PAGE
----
Soul Searching, five years on…

Souls in Transition

Even though Soul Searching was published in 2005, there is little reason to think that things have improved in the spiritual lives of American teens.  In fact, in a follow-up study, Souls in Transition:  The Religious and Spiritual Lives of Emerging Adults, Christian Smith found that five years later little had changed in the lives of this same cohort, now in their early twenties.

Moralistic Therapeutic Deism is still the de facto practiced religious faith, but it becomes a little more complicated for emerging adults. They have more life experience, so some of them are starting to ask, “Does MTD really work? Isn’t life more complicated than this?” MTD is easier to believe and practice when you are in high school.

There is also a much larger segment of emerging adults than of teenagers that is outrightly hostile to religion. Some who previously were MTDS have become anti-religious. That said, the center of gravity among emerging adults is definitely MTD. Most emerging adults view religion as training in becoming a good person. And they think they are basically good people. To not be a good person, you have to be a horrible person. Therefore, everything’s fine.

An interview with Christian Smith discussing the research reported on in Souls in Transition: The Religious and Spiritual Lives of Emerging Adults is available at Christianity Today.

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2 Responses to “Soul Searching, five years on…”

  1. I cannot say that I enjoyed reading these articles in that they expose a sadness about the state of Christianity. The “Peter Pan” never grow-up Christianity of our day is curve ball thrown by the power of darkness to be sure that authentic Christianity is never found. As Jesus said of the converts of the Pharisees, our churches are full of those that are twice the child of hell because they now cannot be given what they think they already have. As the one article aptly put it, a cross-life is not apealing to those looking for a warm and fuzzy blanket. At the end of the day, many are finding that fullness of life escapes them even though they faithfully attend the pep ralley concert each week.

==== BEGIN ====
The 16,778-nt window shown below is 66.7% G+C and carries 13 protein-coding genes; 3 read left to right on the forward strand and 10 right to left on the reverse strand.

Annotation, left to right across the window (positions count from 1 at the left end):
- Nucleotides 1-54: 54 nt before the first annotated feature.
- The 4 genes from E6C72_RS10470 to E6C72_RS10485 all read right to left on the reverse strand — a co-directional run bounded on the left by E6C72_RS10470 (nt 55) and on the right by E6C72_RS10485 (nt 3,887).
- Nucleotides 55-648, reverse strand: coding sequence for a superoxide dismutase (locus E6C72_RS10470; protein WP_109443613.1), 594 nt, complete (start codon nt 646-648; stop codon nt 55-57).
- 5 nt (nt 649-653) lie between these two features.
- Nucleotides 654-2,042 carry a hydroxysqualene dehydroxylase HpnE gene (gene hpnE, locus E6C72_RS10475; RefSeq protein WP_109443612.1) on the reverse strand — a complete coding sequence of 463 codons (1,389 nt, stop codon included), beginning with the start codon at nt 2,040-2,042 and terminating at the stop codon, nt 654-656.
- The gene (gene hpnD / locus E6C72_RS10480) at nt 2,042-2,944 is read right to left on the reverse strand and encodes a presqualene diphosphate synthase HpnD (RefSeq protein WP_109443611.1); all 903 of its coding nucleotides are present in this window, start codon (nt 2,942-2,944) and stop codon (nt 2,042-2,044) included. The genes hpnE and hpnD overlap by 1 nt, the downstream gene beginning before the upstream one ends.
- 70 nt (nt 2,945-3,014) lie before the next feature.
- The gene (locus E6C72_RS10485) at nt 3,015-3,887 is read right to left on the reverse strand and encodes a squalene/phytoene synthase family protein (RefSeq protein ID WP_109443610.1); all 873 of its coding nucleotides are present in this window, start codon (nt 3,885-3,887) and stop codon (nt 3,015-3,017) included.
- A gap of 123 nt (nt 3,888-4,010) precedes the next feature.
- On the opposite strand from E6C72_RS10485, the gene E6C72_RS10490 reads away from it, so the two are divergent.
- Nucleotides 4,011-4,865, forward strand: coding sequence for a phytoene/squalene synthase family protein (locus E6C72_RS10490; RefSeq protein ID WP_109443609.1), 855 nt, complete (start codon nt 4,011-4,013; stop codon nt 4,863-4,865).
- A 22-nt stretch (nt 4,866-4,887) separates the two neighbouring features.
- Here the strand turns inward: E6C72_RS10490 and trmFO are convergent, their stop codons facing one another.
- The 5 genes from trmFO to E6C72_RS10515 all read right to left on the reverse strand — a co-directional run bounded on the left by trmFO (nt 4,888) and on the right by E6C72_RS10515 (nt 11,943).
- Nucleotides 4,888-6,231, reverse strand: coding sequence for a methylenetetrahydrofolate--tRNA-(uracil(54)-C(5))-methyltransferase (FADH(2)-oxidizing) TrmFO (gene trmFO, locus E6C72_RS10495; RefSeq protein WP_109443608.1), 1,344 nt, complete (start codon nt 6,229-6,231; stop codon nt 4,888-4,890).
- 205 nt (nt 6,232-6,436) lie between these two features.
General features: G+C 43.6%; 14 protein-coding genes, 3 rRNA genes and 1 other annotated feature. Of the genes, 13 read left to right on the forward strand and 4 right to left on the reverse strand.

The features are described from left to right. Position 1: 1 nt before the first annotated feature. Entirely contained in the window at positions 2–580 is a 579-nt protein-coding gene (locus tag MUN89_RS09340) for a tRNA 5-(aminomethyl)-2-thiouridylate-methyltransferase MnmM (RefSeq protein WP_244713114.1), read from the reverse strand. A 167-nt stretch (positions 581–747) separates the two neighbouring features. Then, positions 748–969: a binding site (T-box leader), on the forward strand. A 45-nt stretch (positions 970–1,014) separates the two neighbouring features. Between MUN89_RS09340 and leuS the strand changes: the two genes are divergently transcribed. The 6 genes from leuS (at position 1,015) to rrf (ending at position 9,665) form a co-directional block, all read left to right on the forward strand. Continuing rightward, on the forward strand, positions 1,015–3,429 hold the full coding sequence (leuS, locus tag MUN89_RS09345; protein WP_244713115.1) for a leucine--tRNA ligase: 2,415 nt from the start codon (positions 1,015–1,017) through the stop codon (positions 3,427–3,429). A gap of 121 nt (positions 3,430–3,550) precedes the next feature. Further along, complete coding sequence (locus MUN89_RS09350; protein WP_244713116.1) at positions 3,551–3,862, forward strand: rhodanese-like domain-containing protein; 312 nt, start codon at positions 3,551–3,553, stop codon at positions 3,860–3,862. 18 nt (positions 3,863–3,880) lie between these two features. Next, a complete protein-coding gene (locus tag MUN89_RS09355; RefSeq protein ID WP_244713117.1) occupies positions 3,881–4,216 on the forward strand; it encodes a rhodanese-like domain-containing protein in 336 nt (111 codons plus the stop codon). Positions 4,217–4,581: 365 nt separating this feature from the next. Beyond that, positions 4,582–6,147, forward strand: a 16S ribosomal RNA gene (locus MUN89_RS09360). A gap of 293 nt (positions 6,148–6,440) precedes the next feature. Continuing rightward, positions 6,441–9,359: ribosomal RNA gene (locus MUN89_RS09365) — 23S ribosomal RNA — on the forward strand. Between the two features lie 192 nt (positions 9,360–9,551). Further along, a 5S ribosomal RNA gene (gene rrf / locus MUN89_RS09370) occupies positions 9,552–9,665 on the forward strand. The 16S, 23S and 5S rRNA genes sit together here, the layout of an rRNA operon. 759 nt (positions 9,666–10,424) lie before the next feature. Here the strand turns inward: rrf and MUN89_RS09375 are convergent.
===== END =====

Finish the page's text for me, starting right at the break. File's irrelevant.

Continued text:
Ed Malone

  2. Ed, I share your sadness. Thanks for your comments! But from my vantage point, I see lots and lots of hope!! In the past five or so years, I’ve witnessed the rise of a young cohort of Christians—a small, but growing group—that takes their faith seriously in a way that we “baby boomers” don’t. This group includes young pastors, church staffers, young theologians, bloggers and campus ministers as well as a good contingent of lay men and women. They’re not drawn by what you call the “pep rally” church. Neither are they drawn by the “hunkered-down” church that lacks a vision for what it means to be The Church in our post-Christian age. They read and discuss theology. They want to know how to do evangelism in our pluralistic culture. They are passionate about one-on-one discipleship. They find role models in individuals as dissimilar as Mark Dever and Lesslie Newbigin. They seek something beyond the opposite extremes of “pep rally” and “going through the motions.” They know, use and discuss semper reformanda, one of the crucial summary statements of the Reformation: Reformed and always being reformed.

    I would add: The work of writers like Christian Smith and Thomas Bergler (with their descriptive terminology, moralistic therapeutic deism and juvenilized Christianity) may make us sad, but they should also motivate us to work to reverse these trends. It should inspire a vision of reformation—a vision with legs, not just rhetoric!